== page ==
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The Velvet Underground and Nico: Anti-modern rock and roll

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  1. Introduction.
  2. The 1960's.
    1. Mainstream popular culture of the 60's.
    2. Two landmark albums.
  3. The world of The Velvet Underground and Nico.
  4. The songs in the album.
    1. Sunday Morning.
    2. Waiting for the Man.
    3. Femme Fatale.
    4. Venus in Furs.
    5. Run Run Run.
    6. All Tomorrow's Parties.
    7. Heroin.
    8. There She Goes Again.
  5. The chaotic and aurally anarchic conclusion.

That banana, it's the single image appearing on the cover of The Velvet Underground and Nico, one of the most influential albums of all time, accompanied only by the teasing phrase ?peel slowly and see? at the top and artist Andy Warhol's name at the bottom. On the original album sleeve for vinyl, the ?peel? wasn't just a tease, and could in fact be removed to expose a curiously pink-colored fruit underneath. A visually phallic symbol hiding a traditionally feminine color-symbol underneath. An example of ?pop? art appearing on the cover of an album of ostensibly ?pop? music. The signature of an artist giving credibility to the debut of a rock and roll band. A banana. For any of the handful of people who actually bought the album when it came out in 1967, the banana was the first association they made with the Velvet Underground's official body of work. What was the significance? Was there any significance? Perhaps an exploration of the culture of the times could provide insight to these dumbfounding questions.

[...] The smashed guitar at the end of the song, and therefore the album, is The Velvet Underground and Nico's final statement. Throughout the course of an album, the Velvet Underground rejects the dominant cultures of their time; most interestingly, however, is that they use the dominant cultural structure?rock and roll?in order to make this rejection. When the guitar is completely destroyed, it is not only evident that they have established this rejection, but also the rejection of the structure of rock and roll itself, and along with it, all other aspects of modern life attributed only to their particular time. [...]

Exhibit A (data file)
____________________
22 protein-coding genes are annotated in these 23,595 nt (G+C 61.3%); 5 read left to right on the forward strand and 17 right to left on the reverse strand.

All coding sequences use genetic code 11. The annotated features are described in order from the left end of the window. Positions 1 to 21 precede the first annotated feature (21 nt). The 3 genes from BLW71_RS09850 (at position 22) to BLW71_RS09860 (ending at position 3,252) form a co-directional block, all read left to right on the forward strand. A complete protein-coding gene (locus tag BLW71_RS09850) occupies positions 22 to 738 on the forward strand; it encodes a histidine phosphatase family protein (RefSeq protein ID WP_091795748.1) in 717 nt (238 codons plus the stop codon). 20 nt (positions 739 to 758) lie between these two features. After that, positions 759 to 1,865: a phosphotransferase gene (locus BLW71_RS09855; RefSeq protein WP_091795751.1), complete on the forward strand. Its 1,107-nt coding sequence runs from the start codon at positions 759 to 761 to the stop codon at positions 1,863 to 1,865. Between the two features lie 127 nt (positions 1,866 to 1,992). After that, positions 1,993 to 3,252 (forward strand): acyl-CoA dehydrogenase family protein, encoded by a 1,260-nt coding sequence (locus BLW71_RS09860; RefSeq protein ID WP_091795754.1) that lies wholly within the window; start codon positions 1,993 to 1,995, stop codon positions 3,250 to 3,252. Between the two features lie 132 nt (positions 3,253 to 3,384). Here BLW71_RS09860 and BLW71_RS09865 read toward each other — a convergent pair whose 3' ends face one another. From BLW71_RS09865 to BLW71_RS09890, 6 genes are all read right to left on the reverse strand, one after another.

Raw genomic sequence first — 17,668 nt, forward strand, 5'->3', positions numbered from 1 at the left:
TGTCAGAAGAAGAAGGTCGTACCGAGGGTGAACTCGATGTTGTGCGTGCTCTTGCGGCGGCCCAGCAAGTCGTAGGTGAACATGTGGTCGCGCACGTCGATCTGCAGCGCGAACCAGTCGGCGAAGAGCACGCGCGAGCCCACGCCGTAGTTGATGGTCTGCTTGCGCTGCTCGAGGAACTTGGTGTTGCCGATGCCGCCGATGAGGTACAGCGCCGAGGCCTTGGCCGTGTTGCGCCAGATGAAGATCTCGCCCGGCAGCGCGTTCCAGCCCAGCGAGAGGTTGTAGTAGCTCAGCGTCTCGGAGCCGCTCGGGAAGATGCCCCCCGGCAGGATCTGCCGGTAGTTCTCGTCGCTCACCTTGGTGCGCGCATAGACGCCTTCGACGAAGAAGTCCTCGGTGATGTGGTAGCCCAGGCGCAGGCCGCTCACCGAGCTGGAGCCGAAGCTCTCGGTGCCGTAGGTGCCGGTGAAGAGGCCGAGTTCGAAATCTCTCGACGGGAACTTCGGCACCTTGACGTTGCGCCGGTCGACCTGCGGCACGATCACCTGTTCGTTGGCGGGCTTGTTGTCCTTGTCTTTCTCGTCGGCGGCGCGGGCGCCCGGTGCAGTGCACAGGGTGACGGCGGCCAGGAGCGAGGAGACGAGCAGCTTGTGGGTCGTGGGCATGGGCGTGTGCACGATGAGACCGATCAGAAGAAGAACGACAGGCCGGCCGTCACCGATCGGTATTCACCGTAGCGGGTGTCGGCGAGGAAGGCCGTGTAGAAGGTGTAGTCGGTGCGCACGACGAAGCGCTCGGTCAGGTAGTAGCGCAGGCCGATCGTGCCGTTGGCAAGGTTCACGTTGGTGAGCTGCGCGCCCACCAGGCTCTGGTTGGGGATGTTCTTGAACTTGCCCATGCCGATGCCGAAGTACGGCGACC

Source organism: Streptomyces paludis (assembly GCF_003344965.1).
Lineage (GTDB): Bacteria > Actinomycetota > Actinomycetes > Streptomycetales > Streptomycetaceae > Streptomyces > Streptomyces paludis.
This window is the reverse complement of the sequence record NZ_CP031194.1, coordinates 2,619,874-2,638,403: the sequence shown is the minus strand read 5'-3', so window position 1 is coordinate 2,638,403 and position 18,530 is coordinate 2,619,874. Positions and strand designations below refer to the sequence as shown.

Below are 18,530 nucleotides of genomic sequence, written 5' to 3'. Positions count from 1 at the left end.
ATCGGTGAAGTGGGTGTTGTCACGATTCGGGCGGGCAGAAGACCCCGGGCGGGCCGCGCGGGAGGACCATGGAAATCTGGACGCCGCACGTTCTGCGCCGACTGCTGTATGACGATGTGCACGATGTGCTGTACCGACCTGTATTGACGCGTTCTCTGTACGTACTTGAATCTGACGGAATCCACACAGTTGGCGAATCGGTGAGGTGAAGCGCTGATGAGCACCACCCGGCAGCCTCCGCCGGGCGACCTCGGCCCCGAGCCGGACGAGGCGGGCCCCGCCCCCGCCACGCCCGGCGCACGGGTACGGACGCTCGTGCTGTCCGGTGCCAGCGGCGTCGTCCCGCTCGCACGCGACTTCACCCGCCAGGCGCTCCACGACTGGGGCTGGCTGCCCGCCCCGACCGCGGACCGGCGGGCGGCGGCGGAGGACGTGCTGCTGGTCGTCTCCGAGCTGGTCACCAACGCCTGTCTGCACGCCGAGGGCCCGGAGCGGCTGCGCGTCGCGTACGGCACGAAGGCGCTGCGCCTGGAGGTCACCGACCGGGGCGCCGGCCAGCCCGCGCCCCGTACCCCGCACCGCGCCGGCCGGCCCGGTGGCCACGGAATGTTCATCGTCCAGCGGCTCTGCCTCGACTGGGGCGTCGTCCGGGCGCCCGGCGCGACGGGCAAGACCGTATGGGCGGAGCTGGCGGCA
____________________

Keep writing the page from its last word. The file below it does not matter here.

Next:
[...] Unlike albums like those of the Beatles or the Beach Boys, The Velvet Underground and Nico took very little time to record and was more of a necessity to preserve their songs rather than the result of sonic experimentation and exploring technical possibilities. The Velvet Underground had previously been known as a Warhol-affiliated live band, revered by some and notorious to the rest; recording an album was the next logical step in the presentation of the band. The opening track to the resulting album is ?Sunday Morning,? the closest to contemporary-sounding pop music that Lou Reed gets on the album. [...]

[...] Instead of siding with one end of the situation, the song ultimately expresses that the entire situation itself is ridiculous?the people with unreasonable expectations of the girl are shallow and the girl is ?Sunday's clown, for whom none will go mourning.? In fact, it is the girl who tries to enter the life of a socialite who gets the harshest treatment; the last lyrics of the song refer to blackened shroud, a hand-me-down gown of rags and silks? as being a ?costume fit for one who sits and cries for all tomorrow's parties.? Modern society is so looked down upon in the realm of The Velvet Underground and Nico that striving to enter it rather than striving to escape it is a worse offense than being the oppressing forces itself. [...]

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